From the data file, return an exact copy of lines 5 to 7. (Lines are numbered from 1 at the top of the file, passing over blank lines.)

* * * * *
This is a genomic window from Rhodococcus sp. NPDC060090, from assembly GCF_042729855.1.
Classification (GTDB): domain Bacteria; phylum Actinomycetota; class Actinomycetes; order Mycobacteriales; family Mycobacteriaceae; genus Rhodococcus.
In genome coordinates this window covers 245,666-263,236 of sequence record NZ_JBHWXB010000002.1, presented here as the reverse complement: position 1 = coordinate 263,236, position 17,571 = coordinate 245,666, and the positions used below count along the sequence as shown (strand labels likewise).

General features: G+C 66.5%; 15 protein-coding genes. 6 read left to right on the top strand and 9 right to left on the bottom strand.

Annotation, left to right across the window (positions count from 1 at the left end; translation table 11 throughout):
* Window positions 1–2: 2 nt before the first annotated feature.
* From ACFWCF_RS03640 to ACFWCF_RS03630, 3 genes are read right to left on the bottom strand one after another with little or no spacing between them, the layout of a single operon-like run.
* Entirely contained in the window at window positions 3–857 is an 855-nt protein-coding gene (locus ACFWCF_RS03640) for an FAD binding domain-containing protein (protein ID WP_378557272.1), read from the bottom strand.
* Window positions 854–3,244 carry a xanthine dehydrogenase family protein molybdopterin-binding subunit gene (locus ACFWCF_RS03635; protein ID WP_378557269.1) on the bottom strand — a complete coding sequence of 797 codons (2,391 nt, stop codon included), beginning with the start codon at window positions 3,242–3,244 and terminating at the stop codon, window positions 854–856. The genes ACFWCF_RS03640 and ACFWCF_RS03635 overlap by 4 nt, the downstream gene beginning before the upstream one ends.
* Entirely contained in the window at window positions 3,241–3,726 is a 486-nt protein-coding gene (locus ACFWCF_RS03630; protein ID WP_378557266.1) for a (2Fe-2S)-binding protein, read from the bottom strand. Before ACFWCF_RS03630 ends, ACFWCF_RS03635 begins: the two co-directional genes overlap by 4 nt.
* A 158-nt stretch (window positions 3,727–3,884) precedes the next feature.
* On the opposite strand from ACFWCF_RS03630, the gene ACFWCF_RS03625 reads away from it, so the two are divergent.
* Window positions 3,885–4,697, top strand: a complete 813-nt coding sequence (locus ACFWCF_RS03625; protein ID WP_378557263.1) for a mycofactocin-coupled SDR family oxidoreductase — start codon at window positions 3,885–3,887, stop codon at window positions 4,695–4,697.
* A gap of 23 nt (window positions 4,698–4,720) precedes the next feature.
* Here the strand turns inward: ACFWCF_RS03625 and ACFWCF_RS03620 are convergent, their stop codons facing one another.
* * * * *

Annotation, left to right across the window (positions count from 1 at the left end; translation table 11 throughout):
* Window positions 1–2: 2 nt before the first annotated feature.
* From ACFWCF_RS03640 to ACFWCF_RS03630, 3 genes are read right to left on the bottom strand one after another with little or no spacing between them, the layout of a single operon-like run.